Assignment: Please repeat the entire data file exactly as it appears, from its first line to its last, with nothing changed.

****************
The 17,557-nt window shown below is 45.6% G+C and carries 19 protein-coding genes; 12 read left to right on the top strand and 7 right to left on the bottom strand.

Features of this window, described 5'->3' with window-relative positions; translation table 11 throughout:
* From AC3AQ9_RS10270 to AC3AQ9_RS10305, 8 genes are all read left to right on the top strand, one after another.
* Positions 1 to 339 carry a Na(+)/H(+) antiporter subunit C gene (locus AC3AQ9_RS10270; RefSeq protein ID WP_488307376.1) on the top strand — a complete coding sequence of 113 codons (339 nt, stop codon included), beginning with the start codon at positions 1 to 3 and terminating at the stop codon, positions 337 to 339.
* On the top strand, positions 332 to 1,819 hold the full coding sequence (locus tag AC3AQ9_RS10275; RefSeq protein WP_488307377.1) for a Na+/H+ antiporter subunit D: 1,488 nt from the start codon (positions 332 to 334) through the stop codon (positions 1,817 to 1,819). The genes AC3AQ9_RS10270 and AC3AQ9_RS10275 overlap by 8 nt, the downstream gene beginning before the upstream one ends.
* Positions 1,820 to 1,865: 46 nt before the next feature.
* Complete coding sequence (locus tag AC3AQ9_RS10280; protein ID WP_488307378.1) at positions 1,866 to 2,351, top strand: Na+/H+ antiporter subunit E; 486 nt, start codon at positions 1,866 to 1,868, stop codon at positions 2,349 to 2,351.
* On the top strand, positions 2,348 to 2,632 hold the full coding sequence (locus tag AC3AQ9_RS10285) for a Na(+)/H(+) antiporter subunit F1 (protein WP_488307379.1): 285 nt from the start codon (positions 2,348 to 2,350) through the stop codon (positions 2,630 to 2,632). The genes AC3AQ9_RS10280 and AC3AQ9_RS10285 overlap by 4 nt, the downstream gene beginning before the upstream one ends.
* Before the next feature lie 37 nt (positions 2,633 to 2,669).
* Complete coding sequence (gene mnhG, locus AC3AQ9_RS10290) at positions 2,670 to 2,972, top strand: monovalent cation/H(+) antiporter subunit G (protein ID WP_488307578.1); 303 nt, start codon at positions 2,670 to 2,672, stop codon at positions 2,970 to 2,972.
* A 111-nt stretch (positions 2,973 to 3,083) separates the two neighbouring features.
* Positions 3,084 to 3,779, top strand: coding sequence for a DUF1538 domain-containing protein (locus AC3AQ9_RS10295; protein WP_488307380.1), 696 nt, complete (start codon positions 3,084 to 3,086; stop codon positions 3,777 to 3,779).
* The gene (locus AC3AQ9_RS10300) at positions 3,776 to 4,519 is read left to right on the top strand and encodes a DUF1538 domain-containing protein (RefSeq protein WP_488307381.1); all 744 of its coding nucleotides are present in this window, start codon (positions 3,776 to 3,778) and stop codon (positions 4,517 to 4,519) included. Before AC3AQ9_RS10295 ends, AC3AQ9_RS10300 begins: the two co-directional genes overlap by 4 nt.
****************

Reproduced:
The 17,557-nt window shown below is 45.6% G+C and carries 19 protein-coding genes; 12 read left to right on the top strand and 7 right to left on the bottom strand.

Features of this window, described 5'->3' with window-relative positions; translation table 11 throughout:
* From AC3AQ9_RS10270 to AC3AQ9_RS10305, 8 genes are all read left to right on the top strand, one after another.
* Positions 1 to 339 carry a Na(+)/H(+) antiporter subunit C gene (locus AC3AQ9_RS10270; RefSeq protein ID WP_488307376.1) on the top strand — a complete coding sequence of 113 codons (339 nt, stop codon included), beginning with the start codon at positions 1 to 3 and terminating at the stop codon, positions 337 to 339.
* On the top strand, positions 332 to 1,819 hold the full coding sequence (locus tag AC3AQ9_RS10275; RefSeq protein WP_488307377.1) for a Na+/H+ antiporter subunit D: 1,488 nt from the start codon (positions 332 to 334) through the stop codon (positions 1,817 to 1,819). The genes AC3AQ9_RS10270 and AC3AQ9_RS10275 overlap by 8 nt, the downstream gene beginning before the upstream one ends.
* Positions 1,820 to 1,865: 46 nt before the next feature.
* Complete coding sequence (locus tag AC3AQ9_RS10280; protein ID WP_488307378.1) at positions 1,866 to 2,351, top strand: Na+/H+ antiporter subunit E; 486 nt, start codon at positions 1,866 to 1,868, stop codon at positions 2,349 to 2,351.
* On the top strand, positions 2,348 to 2,632 hold the full coding sequence (locus tag AC3AQ9_RS10285) for a Na(+)/H(+) antiporter subunit F1 (protein WP_488307379.1): 285 nt from the start codon (positions 2,348 to 2,350) through the stop codon (positions 2,630 to 2,632). The genes AC3AQ9_RS10280 and AC3AQ9_RS10285 overlap by 4 nt, the downstream gene beginning before the upstream one ends.
* Before the next feature lie 37 nt (positions 2,633 to 2,669).
* Complete coding sequence (gene mnhG, locus AC3AQ9_RS10290) at positions 2,670 to 2,972, top strand: monovalent cation/H(+) antiporter subunit G (protein ID WP_488307578.1); 303 nt, start codon at positions 2,670 to 2,672, stop codon at positions 2,970 to 2,972.
* A 111-nt stretch (positions 2,973 to 3,083) separates the two neighbouring features.
* Positions 3,084 to 3,779, top strand: coding sequence for a DUF1538 domain-containing protein (locus AC3AQ9_RS10295; protein WP_488307380.1), 696 nt, complete (start codon positions 3,084 to 3,086; stop codon positions 3,777 to 3,779).
* The gene (locus AC3AQ9_RS10300) at positions 3,776 to 4,519 is read left to right on the top strand and encodes a DUF1538 domain-containing protein (RefSeq protein WP_488307381.1); all 744 of its coding nucleotides are present in this window, start codon (positions 3,776 to 3,778) and stop codon (positions 4,517 to 4,519) included. Before AC3AQ9_RS10295 ends, AC3AQ9_RS10300 begins: the two co-directional genes overlap by 4 nt.